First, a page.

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Newly discovered Musket Ball cluster 'may hold clues about dark matter'

Washington, Fri, 13 Apr 2012 ANI

Washington, Apr 13 (ANI): Astronomers have discovered a system of colliding galaxy clusters, nicknamed the "Musket Ball" cluster.

It is called so because it is an older and slower cousin to the famous Bullet Cluster, where "normal" and dark matter have been torn apart.

Finding this cluster gives scientists insight into a different phase of how galaxy clusters grow and change after major collisions.

Using a combination of powerful observatories in space and on the ground, astronomers have observed a violent collision between two galaxy clusters in which so-called normal matter has been wrenched apart from dark matter through a violent collision between two galaxy clusters.

The newly discovered galaxy cluster is called DLSCL J0916.2+2951.

It is similar to the Bullet Cluster, the first system in which the separation of dark and normal matter was observed, but with some important differences.

The newly discovered system has been nicknamed the "Musket Ball Cluster" because the cluster collision is older and slower than the Bullet Cluster.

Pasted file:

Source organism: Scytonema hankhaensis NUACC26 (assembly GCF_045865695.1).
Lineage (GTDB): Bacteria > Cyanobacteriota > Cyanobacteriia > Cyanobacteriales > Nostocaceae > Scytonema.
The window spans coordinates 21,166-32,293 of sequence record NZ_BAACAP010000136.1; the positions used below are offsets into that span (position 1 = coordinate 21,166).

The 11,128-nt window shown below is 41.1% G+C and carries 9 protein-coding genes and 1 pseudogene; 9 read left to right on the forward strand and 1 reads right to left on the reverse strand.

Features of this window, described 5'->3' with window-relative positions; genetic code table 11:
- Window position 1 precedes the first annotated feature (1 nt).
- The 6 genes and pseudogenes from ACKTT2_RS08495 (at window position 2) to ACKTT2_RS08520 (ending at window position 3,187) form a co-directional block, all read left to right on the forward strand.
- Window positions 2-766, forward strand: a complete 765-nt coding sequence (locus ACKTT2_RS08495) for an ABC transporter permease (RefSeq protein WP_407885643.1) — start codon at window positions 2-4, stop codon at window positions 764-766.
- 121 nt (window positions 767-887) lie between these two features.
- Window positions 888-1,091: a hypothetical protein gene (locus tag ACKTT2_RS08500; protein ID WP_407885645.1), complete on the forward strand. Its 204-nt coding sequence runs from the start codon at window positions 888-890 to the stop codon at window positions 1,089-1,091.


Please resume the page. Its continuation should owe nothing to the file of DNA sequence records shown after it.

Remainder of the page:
Finding another system that is further along in its evolution than the Bullet Cluster gives scientists valuable insight into a different phase of how galaxy clusters - the largest known objects held together by gravity - grow and change after major collisions.

Researchers used observations from NASA's Chandra X-ray Observatory and Hubble Space Telescope as well as the Keck, Subaru and Kitt Peak Mayall telescopes to show that hot, X-ray bright gas in the Musket Ball Cluster has been clearly separated from dark matter and galaxies.

In addition to the Bullet Cluster, five other similar examples of merging clusters with separation between normal and dark matter and varying levels of complexity, have previously been found. In these six systems, the collision is estimated to have occurred between 170 million and 250 million years earlier.

In the Musket Ball Cluster, the system is observed about 700 million years after the collision. Taking into account the uncertainties in the age estimate, the merger that has formed the Musket Ball Cluster is two to five times further along than in previously observed systems.

Also, the relative speed of the two clusters that collided to form the Musket Ball cluster was lower than most of the other Bullet Cluster-like objects.

The special environment of galaxy clusters, including the effects of frequent collisions with other clusters or groups of galaxies and the presence of large amounts of hot, intergalactic gas, is likely to play an important role in the evolution of their member galaxies.

However, it is still unclear whether cluster mergers trigger star formation, suppress it, or have little immediate effect. The Musket Ball Cluster holds promise for deciding between these alternatives.

The Musket Ball Cluster is located about 5.2 billion light years away from Earth.

The study has been published in The Astrophysical Journal Letters. (ANI)


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